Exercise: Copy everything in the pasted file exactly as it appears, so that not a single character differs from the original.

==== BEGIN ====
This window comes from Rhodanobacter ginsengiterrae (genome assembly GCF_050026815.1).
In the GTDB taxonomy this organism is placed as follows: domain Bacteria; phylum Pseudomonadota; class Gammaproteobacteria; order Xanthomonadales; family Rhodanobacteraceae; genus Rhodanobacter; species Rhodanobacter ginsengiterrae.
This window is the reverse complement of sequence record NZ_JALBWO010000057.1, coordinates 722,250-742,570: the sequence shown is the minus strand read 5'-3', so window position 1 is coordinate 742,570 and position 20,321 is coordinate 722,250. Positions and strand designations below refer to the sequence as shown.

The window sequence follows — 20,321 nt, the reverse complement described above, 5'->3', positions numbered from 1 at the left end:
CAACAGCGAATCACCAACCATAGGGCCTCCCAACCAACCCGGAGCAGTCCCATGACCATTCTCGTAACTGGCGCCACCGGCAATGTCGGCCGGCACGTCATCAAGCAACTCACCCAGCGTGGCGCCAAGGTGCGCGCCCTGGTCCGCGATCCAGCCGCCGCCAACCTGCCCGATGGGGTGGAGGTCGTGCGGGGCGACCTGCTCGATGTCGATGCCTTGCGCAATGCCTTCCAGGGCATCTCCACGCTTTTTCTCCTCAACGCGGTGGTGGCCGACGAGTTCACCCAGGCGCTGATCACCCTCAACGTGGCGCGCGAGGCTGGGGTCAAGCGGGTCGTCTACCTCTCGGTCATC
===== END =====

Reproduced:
This window comes from Rhodanobacter ginsengiterrae (genome assembly GCF_050026815.1).
In the GTDB taxonomy this organism is placed as follows: domain Bacteria; phylum Pseudomonadota; class Gammaproteobacteria; order Xanthomonadales; family Rhodanobacteraceae; genus Rhodanobacter; species Rhodanobacter ginsengiterrae.
This window is the reverse complement of sequence record NZ_JALBWO010000057.1, coordinates 722,250-742,570: the sequence shown is the minus strand read 5'-3', so window position 1 is coordinate 742,570 and position 20,321 is coordinate 722,250. Positions and strand designations below refer to the sequence as shown.

The window sequence follows — 20,321 nt, the reverse complement described above, 5'->3', positions numbered from 1 at the left end:
CAACAGCGAATCACCAACCATAGGGCCTCCCAACCAACCCGGAGCAGTCCCATGACCATTCTCGTAACTGGCGCCACCGGCAATGTCGGCCGGCACGTCATCAAGCAACTCACCCAGCGTGGCGCCAAGGTGCGCGCCCTGGTCCGCGATCCAGCCGCCGCCAACCTGCCCGATGGGGTGGAGGTCGTGCGGGGCGACCTGCTCGATGTCGATGCCTTGCGCAATGCCTTCCAGGGCATCTCCACGCTTTTTCTCCTCAACGCGGTGGTGGCCGACGAGTTCACCCAGGCGCTGATCACCCTCAACGTGGCGCGCGAGGCTGGGGTCAAGCGGGTCGTCTACCTCTCGGTCATC